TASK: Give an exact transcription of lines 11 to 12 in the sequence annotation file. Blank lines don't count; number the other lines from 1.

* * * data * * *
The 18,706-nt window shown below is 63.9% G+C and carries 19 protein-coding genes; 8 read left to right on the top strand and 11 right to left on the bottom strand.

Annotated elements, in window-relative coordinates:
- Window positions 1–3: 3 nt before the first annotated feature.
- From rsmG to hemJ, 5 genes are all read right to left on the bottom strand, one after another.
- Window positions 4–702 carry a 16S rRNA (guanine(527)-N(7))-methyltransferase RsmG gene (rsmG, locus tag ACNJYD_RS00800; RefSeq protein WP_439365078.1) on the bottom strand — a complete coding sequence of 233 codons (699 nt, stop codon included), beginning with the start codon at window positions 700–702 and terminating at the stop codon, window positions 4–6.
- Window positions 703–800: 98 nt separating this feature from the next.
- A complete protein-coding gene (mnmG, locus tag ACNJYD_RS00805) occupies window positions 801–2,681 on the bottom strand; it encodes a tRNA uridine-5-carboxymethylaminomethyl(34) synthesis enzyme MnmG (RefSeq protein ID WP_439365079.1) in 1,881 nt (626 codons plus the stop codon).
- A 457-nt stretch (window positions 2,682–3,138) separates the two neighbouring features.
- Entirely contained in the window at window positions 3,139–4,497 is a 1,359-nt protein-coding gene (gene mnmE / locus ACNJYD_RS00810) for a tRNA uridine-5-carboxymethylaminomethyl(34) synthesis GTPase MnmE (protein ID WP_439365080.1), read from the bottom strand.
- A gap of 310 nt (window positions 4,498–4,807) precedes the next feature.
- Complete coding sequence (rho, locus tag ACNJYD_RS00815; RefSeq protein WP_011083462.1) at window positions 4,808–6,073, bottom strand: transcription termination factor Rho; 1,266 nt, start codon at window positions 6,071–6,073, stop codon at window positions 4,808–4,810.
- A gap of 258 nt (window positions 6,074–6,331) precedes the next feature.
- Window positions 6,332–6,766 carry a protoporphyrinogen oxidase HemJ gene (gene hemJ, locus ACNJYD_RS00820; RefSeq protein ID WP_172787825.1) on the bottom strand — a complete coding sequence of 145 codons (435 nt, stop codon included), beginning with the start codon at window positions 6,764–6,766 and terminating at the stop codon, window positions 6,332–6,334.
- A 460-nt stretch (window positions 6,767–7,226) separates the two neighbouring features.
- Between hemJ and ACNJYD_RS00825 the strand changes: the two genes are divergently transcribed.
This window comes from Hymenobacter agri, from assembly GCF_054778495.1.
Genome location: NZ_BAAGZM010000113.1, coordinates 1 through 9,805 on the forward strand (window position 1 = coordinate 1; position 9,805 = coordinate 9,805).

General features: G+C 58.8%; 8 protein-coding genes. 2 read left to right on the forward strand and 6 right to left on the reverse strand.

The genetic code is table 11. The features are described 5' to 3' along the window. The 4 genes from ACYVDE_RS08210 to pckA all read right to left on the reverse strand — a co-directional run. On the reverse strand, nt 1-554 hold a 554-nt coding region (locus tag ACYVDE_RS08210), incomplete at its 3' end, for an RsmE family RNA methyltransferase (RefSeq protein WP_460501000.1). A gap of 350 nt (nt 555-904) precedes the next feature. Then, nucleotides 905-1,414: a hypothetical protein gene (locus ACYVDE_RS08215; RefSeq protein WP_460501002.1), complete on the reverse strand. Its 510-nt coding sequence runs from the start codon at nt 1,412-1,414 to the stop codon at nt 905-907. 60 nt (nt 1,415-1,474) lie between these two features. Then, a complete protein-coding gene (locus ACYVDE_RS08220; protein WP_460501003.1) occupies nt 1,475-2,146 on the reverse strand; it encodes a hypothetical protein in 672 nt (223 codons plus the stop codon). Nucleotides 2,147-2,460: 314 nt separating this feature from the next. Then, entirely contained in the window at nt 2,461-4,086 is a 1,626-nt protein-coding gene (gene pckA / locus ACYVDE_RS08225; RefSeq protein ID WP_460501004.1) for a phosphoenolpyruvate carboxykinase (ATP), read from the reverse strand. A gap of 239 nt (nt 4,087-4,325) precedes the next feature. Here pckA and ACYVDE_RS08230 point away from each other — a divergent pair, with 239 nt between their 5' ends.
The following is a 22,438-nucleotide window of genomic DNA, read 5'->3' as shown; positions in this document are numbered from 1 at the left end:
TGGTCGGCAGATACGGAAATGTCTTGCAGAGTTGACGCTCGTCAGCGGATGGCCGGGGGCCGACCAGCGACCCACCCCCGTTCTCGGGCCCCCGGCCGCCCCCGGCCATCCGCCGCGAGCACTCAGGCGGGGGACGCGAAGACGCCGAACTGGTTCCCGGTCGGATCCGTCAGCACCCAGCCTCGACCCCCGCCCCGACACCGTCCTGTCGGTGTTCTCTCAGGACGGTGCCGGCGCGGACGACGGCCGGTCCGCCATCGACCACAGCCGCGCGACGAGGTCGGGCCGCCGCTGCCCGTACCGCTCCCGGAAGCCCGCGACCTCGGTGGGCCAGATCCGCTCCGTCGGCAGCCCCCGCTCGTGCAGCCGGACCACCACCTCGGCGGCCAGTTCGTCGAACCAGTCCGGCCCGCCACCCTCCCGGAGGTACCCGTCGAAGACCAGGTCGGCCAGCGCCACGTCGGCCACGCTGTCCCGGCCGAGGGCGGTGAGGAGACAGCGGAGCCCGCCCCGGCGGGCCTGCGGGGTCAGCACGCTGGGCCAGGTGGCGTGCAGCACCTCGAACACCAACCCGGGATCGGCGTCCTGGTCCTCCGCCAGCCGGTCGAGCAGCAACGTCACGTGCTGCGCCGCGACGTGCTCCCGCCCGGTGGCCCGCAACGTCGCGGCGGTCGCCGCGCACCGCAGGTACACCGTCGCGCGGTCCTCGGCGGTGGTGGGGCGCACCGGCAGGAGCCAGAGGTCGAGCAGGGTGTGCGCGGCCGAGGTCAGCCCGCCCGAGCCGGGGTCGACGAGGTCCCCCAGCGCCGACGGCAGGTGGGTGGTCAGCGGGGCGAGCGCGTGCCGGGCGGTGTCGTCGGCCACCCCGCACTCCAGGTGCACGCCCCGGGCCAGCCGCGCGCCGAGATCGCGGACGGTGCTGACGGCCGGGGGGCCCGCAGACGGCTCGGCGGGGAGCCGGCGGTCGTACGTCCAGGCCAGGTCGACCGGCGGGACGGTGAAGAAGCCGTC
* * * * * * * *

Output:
- Complete coding sequence (rho, locus tag ACNJYD_RS00815; RefSeq protein WP_011083462.1) at window positions 4,808–6,073, bottom strand: transcription termination factor Rho; 1,266 nt, start codon at window positions 6,071–6,073, stop codon at window positions 4,808–4,810.
- A gap of 258 nt (window positions 6,074–6,331) precedes the next feature.